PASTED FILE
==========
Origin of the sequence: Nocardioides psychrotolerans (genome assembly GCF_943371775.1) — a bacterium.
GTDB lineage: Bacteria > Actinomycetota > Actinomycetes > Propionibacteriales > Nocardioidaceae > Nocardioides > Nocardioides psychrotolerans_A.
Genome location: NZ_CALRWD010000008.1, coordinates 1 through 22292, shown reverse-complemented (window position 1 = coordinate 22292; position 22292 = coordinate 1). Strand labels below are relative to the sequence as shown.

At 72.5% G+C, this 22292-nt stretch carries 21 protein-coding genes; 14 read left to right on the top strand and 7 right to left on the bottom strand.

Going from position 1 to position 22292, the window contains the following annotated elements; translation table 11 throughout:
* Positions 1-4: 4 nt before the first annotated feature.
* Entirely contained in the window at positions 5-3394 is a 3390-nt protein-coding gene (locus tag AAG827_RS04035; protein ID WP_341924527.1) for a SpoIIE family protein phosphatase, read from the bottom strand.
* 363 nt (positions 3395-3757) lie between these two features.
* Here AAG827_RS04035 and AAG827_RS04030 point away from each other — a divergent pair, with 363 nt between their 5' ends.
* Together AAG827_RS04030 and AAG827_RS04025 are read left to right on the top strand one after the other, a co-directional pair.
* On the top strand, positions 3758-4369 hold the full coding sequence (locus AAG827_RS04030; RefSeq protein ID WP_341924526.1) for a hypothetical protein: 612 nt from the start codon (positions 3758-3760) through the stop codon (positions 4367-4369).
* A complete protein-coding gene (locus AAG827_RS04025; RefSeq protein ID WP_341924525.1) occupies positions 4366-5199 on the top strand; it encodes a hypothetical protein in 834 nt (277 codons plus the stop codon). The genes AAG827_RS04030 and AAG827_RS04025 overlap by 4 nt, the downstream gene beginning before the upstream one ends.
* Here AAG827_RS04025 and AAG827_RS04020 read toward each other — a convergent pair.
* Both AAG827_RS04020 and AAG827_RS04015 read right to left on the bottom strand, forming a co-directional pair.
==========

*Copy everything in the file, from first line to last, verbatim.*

Origin of the sequence: Nocardioides psychrotolerans (genome assembly GCF_943371775.1) — a bacterium.
GTDB lineage: Bacteria > Actinomycetota > Actinomycetes > Propionibacteriales > Nocardioidaceae > Nocardioides > Nocardioides psychrotolerans_A.
Genome location: NZ_CALRWD010000008.1, coordinates 1 through 22292, shown reverse-complemented (window position 1 = coordinate 22292; position 22292 = coordinate 1). Strand labels below are relative to the sequence as shown.

At 72.5% G+C, this 22292-nt stretch carries 21 protein-coding genes; 14 read left to right on the top strand and 7 right to left on the bottom strand.

Going from position 1 to position 22292, the window contains the following annotated elements; translation table 11 throughout:
* Positions 1-4: 4 nt before the first annotated feature.
* Entirely contained in the window at positions 5-3394 is a 3390-nt protein-coding gene (locus tag AAG827_RS04035; protein ID WP_341924527.1) for a SpoIIE family protein phosphatase, read from the bottom strand.
* 363 nt (positions 3395-3757) lie between these two features.
* Here AAG827_RS04035 and AAG827_RS04030 point away from each other — a divergent pair, with 363 nt between their 5' ends.
* Together AAG827_RS04030 and AAG827_RS04025 are read left to right on the top strand one after the other, a co-directional pair.
* On the top strand, positions 3758-4369 hold the full coding sequence (locus AAG827_RS04030; RefSeq protein ID WP_341924526.1) for a hypothetical protein: 612 nt from the start codon (positions 3758-3760) through the stop codon (positions 4367-4369).
* A complete protein-coding gene (locus AAG827_RS04025; RefSeq protein ID WP_341924525.1) occupies positions 4366-5199 on the top strand; it encodes a hypothetical protein in 834 nt (277 codons plus the stop codon). The genes AAG827_RS04030 and AAG827_RS04025 overlap by 4 nt, the downstream gene beginning before the upstream one ends.
* Here AAG827_RS04025 and AAG827_RS04020 read toward each other — a convergent pair.
* Both AAG827_RS04020 and AAG827_RS04015 read right to left on the bottom strand, forming a co-directional pair.